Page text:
29.1 million people in the United States have some type of diabetes. This disease comes in two different forms, but it may be difficult sometimes to tell the difference between them.
Let's talk about these two types and what makes them different.
Type 1 diabetes means you are insulin dependent from birth. According to the American Diabetes Association, 5% of all people with diabetes have Type 1.
With this disorder, your body doesn’t make insulin and/or it attacks its own beta cells (autoimmune disorder).
The body optimally maintains a spoon full of glucose (sugar) In the blood at a time. Without insulin, the amount of glucose coming through the small intestine into the bloodstream would become toxic (hyperglycemia).
Referred to as the ‘fat storing hormone’, insulin doesn’t really get the credit it deserves. It is responsible for unlocking muscle and/or fat cells to receive energy. Insulin is also responsible for the transport of amino acids (protein) and free fatty acids (fat). Little to no absorption occurs when insulin is not present in the blood.
Even with superior nutrition and an active lifestyle people with type 1 diabetes will remain insulin dependent. In order to lower blood sugar levels to prevent ketoacidosis, as well as getting the energy to the cells, a reduced amount of insulin is required to have optimally functioning blood. Chronic high blood sugar causes a decreased transport of oxygen-rich blood to nerve cells.
It is no surprise that the National Institutes of Health have found that diabetes is a leading cause of blindness, non-traumatic amputation, and kidney failure.
Though type 1 reversal is not as likely to occur as type 2, it is not uncommon to see full beta cell function restored with a plant based, raw-diet intervention.
Type 2 diabetes is often called 'adult onset diabetes’ and accounts for 80-90% of people with diabetes. This means that your body has become insulin resistant over time.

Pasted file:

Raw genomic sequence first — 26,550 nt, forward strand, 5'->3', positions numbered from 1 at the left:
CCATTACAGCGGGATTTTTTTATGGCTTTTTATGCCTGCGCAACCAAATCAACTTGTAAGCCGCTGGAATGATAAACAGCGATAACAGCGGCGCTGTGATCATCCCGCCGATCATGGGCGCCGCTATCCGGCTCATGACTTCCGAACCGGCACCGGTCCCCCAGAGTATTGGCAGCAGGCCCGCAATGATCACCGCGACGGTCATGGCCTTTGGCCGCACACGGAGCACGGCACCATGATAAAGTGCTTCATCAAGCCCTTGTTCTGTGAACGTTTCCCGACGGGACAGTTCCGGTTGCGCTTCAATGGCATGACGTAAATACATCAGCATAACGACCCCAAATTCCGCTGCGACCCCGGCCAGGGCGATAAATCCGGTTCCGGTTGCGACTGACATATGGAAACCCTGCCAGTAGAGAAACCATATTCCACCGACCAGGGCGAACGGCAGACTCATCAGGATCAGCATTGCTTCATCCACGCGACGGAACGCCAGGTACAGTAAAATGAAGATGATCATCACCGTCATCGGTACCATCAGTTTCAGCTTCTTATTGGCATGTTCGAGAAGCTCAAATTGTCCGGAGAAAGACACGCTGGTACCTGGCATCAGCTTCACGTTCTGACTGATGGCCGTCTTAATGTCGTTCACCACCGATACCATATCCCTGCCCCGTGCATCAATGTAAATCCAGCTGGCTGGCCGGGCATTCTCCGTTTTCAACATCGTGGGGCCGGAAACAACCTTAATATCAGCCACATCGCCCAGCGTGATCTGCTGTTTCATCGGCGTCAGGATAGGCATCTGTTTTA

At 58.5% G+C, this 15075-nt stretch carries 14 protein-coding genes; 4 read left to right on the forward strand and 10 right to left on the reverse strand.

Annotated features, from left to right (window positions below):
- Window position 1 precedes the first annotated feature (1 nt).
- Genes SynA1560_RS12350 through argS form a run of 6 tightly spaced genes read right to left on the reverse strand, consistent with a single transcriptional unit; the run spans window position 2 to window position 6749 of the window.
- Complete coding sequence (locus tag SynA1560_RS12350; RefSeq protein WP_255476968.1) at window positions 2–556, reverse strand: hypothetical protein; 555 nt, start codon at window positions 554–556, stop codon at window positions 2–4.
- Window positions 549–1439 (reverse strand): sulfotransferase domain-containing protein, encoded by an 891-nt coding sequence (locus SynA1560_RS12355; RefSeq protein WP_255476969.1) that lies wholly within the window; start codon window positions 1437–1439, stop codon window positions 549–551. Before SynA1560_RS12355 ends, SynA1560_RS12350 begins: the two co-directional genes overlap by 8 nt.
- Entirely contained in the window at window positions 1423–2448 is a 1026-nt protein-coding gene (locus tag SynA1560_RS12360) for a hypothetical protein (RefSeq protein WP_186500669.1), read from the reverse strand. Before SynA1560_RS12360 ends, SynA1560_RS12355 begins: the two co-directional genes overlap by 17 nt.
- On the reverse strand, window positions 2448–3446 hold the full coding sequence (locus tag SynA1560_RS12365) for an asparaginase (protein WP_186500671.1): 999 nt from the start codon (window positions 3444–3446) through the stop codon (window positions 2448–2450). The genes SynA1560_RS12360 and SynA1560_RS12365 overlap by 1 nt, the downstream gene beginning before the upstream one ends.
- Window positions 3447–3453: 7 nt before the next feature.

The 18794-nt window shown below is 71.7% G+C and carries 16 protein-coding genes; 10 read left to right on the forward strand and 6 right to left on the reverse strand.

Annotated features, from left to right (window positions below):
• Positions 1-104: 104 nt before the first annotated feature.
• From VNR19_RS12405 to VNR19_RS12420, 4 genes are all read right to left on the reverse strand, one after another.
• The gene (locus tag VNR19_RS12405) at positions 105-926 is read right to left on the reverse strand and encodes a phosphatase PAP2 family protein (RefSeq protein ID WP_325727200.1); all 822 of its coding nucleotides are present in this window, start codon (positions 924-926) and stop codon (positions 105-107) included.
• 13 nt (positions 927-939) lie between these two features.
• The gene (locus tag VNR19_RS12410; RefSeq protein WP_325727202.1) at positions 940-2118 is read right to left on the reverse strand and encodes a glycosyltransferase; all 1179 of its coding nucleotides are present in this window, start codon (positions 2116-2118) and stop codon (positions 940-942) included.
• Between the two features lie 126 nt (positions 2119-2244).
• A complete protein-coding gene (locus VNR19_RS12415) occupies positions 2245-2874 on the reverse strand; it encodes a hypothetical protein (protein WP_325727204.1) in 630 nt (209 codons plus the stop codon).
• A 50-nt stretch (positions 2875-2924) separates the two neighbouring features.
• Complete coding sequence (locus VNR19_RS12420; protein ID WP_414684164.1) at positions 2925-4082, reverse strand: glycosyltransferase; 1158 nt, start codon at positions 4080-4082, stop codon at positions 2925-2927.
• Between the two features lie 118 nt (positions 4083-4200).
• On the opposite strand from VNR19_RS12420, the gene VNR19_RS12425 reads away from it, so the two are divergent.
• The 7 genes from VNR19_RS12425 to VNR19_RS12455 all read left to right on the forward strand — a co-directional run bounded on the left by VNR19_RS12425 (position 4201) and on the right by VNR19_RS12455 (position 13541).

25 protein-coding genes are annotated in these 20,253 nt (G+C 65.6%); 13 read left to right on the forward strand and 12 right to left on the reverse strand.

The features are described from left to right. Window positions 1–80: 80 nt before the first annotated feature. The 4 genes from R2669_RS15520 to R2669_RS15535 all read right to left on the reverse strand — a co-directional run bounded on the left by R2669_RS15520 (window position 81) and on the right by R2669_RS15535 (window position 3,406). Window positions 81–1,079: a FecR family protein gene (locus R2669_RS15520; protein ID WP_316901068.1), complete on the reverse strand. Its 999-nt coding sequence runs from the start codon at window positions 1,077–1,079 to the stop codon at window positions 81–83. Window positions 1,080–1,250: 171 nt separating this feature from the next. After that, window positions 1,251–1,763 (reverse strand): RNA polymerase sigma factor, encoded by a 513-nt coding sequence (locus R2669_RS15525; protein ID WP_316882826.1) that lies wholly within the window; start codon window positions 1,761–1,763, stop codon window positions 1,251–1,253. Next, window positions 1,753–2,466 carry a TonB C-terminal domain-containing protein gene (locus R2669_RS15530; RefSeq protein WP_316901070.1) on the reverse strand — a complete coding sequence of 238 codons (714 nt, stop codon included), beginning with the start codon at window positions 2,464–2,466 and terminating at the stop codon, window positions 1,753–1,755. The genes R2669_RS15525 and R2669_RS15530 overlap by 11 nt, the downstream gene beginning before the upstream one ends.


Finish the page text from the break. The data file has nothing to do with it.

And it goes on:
Type 2 diabetes has been accurately deemed a matter of ‘fat toxicity’. Cells with excess fat cause insulin receptor sites to become overworked and less efficient. Without properly functioning receptors, the pancreas pumps out more insulin until the blood sugar drops.
More fat in the cell means less effective receptors which means more insulin is required. It is as simple as that in most cases.
When the body is constantly pumping out too much insulin in response to a high calorie, low nutrient food (fast food, soda, refined food-like products) the body stays in a fat storing mode. This means it can't access stored energy, and blood sugar crashes.
Low blood sugar (LBS) causes us to seek out the types of foods that will give us instant glucose to the blood stream as fast as our brain floods with dopamine. Cycles of high and low blood sugar lead to insulin resistance. Over time, this fuels the development of type 2 diabetes.
Hormones for using stored energy are only activated once the insulin is shut off. We can achieve this by consuming low-calorie, fiber-rich plant foods (salads, vegetable soups, fruit, beans, nuts & seeds) in a mindfully slow manner. This can have a profound effect on stabilizing blood sugar.
Relieving the duty of high levels of insulin, whether produced by the body or injected, can help the body access stored energy.
So whether you inject insulin or produce it on your own, reducing the demand for insulin marginally with each meal allows for our body to switch to fat burning mode faster between meals or snacks. Releasing these reserves into the blood not only prevents blood sugar crashing but combats hunger and extends the fat burning phase. Using our energy storage cleans out the cells, making them more sensitive to insulin.
Persistent practice of these slow blood sugar waves will lead to less of a dependence for people with type 1 diabetes and can relieve people with type 2 diabetes of insulin requirements over time in most cases, with help from a doctor.